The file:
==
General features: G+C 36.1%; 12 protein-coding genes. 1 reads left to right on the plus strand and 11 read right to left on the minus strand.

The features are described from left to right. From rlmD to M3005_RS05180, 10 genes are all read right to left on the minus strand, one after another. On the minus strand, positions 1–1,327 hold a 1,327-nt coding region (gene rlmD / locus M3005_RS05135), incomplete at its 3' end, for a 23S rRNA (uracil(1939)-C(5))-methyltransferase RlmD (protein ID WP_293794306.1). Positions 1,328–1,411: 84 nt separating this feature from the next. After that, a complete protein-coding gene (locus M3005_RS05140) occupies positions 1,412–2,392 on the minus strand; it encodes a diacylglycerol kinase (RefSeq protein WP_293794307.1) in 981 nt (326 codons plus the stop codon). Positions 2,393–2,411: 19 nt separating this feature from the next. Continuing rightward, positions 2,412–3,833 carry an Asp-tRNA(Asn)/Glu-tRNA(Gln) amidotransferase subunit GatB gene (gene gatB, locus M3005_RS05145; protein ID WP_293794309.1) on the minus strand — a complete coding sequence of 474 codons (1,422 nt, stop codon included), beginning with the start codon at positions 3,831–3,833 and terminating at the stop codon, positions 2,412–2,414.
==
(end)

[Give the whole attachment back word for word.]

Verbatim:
General features: G+C 36.1%; 12 protein-coding genes. 1 reads left to right on the plus strand and 11 read right to left on the minus strand.

The features are described from left to right. From rlmD to M3005_RS05180, 10 genes are all read right to left on the minus strand, one after another. On the minus strand, positions 1–1,327 hold a 1,327-nt coding region (gene rlmD / locus M3005_RS05135), incomplete at its 3' end, for a 23S rRNA (uracil(1939)-C(5))-methyltransferase RlmD (protein ID WP_293794306.1). Positions 1,328–1,411: 84 nt separating this feature from the next. After that, a complete protein-coding gene (locus M3005_RS05140) occupies positions 1,412–2,392 on the minus strand; it encodes a diacylglycerol kinase (RefSeq protein WP_293794307.1) in 981 nt (326 codons plus the stop codon). Positions 2,393–2,411: 19 nt separating this feature from the next. Continuing rightward, positions 2,412–3,833 carry an Asp-tRNA(Asn)/Glu-tRNA(Gln) amidotransferase subunit GatB gene (gene gatB, locus M3005_RS05145; protein ID WP_293794309.1) on the minus strand — a complete coding sequence of 474 codons (1,422 nt, stop codon included), beginning with the start codon at positions 3,831–3,833 and terminating at the stop codon, positions 2,412–2,414.